“The challenge for Nicola is to present business as usual as progress towards IndyRef2.
“Proper government in Holyrood is her strongest card, the only possible base for a historic fourth election victory.”
John Curtice, professor of politics at Strathclyde University, said: “In her speech in the summer when she postponed IndyRef2, Nicola Sturgeon said she was going to reset the Scottish Government’s direction.
“I’m not sure the Programme for Government particularly
did that. There is an argument for suggesting she would be wise to spend a fair amount of her speech telling us more about what the sense of direction is going to be.
“There are two areas in particular her Government have been facing criticism on – education and the sense of legislative inactivity.
“We have been promised a conversation about what we should do with Scotland’s tax powers. If the Scottish Government are minded to use the tax powers beyond what they’ve already done, then I would have thought she would be wise to try to lay the ground for doing that.”
Deputy First Minister John Swinney will open the three-day conference this afternoon by insisting the SNP are the only party “delivering progressive government anywhere in the UK”.
He will point to recent announcements about lifting the public sector pay cap and banning fracking.
Swinney said yesterday: “We are the only party firmly focused on the priorities of the people of Scotland, protecting Scotland’s intere sts and ensur ing Scotland’s voice is heard.
“Against the backdrop of Brexit, Labour and the Tories have descended into unprecedented chaos. And amids t the complete abdication of leadership on the key issues of the day, the responsibility on the SNP to deliver strong government has never been greater. the SNP will build on our new plan for Scotland with a policy programme to address the concerns people care about the most, such as housing, the economy and public services.”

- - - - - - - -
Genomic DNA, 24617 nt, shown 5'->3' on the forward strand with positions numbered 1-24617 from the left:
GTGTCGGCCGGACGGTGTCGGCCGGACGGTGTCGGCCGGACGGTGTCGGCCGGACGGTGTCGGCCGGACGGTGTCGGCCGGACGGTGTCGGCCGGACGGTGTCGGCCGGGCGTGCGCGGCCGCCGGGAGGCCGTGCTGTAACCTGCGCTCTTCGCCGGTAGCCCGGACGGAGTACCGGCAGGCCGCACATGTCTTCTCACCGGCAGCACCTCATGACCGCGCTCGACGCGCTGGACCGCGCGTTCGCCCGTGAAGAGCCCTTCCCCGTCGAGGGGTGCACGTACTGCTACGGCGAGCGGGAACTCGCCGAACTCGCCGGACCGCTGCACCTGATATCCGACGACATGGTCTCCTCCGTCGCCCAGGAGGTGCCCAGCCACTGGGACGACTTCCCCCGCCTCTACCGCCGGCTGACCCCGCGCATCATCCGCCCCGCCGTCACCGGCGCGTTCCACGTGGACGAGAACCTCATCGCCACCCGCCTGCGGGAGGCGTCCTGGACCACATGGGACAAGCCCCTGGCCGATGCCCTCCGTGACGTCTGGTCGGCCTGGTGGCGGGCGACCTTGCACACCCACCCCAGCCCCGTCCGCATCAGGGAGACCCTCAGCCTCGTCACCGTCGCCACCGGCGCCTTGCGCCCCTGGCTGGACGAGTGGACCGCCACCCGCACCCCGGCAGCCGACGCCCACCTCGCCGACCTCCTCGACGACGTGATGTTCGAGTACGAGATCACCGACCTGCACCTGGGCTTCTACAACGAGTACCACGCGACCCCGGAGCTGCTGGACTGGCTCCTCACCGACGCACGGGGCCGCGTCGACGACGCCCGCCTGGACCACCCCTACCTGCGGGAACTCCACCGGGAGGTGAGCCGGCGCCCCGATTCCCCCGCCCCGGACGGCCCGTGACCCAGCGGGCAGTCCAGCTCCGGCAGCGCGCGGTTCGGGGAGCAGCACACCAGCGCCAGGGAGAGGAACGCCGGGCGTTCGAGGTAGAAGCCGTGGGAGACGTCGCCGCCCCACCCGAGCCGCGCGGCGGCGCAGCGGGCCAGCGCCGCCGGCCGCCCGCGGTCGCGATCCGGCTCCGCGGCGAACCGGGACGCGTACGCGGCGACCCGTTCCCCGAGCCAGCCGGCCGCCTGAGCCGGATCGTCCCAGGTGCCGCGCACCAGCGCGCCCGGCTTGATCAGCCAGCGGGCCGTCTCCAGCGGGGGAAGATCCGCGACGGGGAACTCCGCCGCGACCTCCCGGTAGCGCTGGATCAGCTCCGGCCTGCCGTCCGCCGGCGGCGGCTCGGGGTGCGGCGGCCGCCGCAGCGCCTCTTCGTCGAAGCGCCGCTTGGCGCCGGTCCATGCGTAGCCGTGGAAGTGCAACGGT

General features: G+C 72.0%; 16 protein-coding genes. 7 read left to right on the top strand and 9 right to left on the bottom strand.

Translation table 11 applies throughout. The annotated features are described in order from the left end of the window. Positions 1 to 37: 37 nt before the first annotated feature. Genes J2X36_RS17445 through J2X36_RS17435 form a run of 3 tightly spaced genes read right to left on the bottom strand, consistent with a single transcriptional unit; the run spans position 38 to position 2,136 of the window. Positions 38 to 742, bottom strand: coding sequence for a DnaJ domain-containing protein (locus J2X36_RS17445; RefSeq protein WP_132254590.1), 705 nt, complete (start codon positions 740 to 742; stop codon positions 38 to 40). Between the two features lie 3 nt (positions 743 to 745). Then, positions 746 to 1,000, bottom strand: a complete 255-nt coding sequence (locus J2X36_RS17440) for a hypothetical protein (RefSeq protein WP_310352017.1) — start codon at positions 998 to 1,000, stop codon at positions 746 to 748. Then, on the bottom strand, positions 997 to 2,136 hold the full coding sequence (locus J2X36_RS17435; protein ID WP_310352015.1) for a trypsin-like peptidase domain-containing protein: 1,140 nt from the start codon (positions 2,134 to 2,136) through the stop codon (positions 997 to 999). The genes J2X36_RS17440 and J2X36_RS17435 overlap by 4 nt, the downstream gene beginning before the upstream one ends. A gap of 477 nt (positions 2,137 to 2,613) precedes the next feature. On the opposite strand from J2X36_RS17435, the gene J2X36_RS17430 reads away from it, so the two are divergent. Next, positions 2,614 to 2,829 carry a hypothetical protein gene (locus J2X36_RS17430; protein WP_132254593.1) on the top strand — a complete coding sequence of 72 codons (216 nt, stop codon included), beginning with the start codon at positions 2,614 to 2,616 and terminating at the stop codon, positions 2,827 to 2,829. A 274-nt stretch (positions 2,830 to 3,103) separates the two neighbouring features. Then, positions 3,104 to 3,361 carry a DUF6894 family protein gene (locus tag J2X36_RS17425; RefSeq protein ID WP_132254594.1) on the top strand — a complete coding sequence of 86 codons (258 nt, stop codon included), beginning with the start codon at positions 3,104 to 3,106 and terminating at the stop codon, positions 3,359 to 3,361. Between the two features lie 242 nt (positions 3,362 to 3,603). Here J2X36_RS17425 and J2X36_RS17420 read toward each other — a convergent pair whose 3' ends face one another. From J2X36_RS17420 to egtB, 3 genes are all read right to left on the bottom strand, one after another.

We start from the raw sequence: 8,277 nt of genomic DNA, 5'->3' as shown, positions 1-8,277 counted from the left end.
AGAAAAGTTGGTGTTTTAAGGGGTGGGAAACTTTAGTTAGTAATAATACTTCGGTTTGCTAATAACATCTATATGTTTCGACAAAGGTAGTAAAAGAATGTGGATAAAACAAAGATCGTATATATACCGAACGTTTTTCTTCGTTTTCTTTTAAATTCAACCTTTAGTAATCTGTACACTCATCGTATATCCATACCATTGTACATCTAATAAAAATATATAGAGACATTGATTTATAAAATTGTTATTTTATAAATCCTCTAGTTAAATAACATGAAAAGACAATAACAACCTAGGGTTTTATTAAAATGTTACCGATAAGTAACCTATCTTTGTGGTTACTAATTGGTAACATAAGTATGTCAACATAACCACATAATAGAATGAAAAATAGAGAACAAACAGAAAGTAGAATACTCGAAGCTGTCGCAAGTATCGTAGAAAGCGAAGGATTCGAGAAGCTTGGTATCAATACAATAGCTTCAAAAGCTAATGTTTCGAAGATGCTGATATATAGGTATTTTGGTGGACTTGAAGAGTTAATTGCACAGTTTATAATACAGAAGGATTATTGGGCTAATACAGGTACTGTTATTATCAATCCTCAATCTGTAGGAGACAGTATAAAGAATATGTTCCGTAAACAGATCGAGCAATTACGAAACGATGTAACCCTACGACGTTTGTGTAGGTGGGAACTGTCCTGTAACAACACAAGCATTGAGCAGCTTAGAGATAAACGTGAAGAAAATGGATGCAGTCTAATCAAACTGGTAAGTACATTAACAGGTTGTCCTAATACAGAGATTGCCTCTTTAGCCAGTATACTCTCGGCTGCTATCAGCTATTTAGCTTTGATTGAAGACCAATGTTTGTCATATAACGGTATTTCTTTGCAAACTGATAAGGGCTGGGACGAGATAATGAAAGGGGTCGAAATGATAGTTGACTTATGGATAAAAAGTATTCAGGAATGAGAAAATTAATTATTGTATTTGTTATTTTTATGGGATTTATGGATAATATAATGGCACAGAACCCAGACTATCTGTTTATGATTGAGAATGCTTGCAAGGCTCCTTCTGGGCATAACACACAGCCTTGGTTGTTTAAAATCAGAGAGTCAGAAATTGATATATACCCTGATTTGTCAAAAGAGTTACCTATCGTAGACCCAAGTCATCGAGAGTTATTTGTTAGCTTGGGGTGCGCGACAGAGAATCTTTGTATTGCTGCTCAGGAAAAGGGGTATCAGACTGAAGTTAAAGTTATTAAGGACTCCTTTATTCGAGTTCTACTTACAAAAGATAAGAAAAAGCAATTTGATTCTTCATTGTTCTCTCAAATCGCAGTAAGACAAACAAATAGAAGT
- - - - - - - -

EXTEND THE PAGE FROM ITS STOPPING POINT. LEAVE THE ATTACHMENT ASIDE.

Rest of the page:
A YouGov poll yesterday suggested the SNP are set to lose their pro-independence majority at Holyrood.
The survey puts them on course to win the next Scottish Parliament election but both they and the Greens would lose seats, forcing Sturgeon to run a minority government.
Meanwhile, another YouGov poll commissioned by pro-UK campaign group Scotland in Union found 42 per cent of voters disapproved of the SNP’s record in office compared with 39 per cent who approved.
But 45 per cent thought Sturgeon is doing well, while 44 per cent thought she was doing badly, giving her an approval rating of +1.
This compares with an approval rating of + 42 in February 2015, three months after she became First Minister.
Scotland in Union chief executive Pamela Nash said: “These figures show the tide is now turning and the SNP’s obsession with the constitution is costing them support.
“This government’s legacy after a decade is nothing more than a lost referendum, while the First Minister has been diminished by her attempts to force a second poll.”
We need to find a way to motivate and mobilise our support
LOOKING TO WIN BACK VOTERS Nicola Sturgeon has suffered a big drop in her approval ratings
SETBACK Sturgeon at Westminster after June’s result. Gordon Guthrie, right, and Alex Neil, below right